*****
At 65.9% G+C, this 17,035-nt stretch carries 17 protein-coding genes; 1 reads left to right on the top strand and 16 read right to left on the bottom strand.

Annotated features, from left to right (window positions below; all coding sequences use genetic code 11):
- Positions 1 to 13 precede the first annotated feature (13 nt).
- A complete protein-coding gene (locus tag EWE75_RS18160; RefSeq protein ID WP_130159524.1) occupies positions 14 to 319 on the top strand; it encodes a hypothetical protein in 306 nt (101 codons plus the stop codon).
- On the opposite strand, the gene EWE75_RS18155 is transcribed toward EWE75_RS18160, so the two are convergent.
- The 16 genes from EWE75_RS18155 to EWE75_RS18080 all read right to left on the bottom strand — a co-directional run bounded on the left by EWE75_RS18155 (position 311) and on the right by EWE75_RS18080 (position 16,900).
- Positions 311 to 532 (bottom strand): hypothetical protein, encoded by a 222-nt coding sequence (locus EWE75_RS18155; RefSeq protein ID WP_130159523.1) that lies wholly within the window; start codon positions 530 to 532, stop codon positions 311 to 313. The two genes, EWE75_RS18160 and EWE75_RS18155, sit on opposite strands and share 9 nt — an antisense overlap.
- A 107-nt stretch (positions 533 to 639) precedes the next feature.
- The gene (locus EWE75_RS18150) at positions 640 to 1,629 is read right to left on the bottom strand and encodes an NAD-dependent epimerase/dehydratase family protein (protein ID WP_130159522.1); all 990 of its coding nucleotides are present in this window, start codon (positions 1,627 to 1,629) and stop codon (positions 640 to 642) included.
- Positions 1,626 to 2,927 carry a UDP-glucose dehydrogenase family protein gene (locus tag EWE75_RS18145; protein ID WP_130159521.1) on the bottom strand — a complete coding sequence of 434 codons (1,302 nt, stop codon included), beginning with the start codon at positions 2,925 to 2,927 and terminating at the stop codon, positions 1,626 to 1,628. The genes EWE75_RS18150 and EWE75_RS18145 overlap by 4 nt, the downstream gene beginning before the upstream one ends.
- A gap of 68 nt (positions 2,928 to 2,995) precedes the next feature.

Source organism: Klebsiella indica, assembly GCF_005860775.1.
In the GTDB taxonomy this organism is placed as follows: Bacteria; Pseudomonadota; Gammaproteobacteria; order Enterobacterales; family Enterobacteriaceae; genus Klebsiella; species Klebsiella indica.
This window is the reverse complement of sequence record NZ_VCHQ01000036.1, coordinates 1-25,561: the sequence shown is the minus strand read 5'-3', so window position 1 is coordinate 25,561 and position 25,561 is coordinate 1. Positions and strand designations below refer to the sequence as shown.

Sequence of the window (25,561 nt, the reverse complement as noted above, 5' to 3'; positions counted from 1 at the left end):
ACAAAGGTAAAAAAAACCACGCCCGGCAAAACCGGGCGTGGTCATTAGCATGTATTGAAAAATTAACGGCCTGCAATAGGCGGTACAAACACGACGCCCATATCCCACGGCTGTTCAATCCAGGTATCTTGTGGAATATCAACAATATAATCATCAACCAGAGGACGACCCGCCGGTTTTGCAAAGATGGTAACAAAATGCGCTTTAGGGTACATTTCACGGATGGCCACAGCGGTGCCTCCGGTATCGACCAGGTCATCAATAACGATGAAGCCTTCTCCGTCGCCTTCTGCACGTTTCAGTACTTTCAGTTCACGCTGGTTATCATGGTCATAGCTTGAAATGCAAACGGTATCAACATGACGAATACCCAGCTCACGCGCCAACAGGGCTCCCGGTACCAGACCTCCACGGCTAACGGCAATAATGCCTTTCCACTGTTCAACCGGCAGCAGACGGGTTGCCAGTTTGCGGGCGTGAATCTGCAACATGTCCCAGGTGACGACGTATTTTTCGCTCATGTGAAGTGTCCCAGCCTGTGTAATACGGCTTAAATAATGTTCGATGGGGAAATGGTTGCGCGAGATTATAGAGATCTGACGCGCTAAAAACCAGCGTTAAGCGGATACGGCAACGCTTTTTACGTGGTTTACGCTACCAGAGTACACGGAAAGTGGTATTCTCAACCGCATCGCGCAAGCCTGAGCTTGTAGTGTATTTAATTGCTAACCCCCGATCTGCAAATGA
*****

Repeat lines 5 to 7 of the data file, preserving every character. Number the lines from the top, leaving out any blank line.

- On the opposite strand, the gene EWE75_RS18155 is transcribed toward EWE75_RS18160, so the two are convergent.
- The 16 genes from EWE75_RS18155 to EWE75_RS18080 all read right to left on the bottom strand — a co-directional run bounded on the left by EWE75_RS18155 (position 311) and on the right by EWE75_RS18080 (position 16,900).
- Positions 311 to 532 (bottom strand): hypothetical protein, encoded by a 222-nt coding sequence (locus EWE75_RS18155; RefSeq protein ID WP_130159523.1) that lies wholly within the window; start codon positions 530 to 532, stop codon positions 311 to 313. The two genes, EWE75_RS18160 and EWE75_RS18155, sit on opposite strands and share 9 nt — an antisense overlap.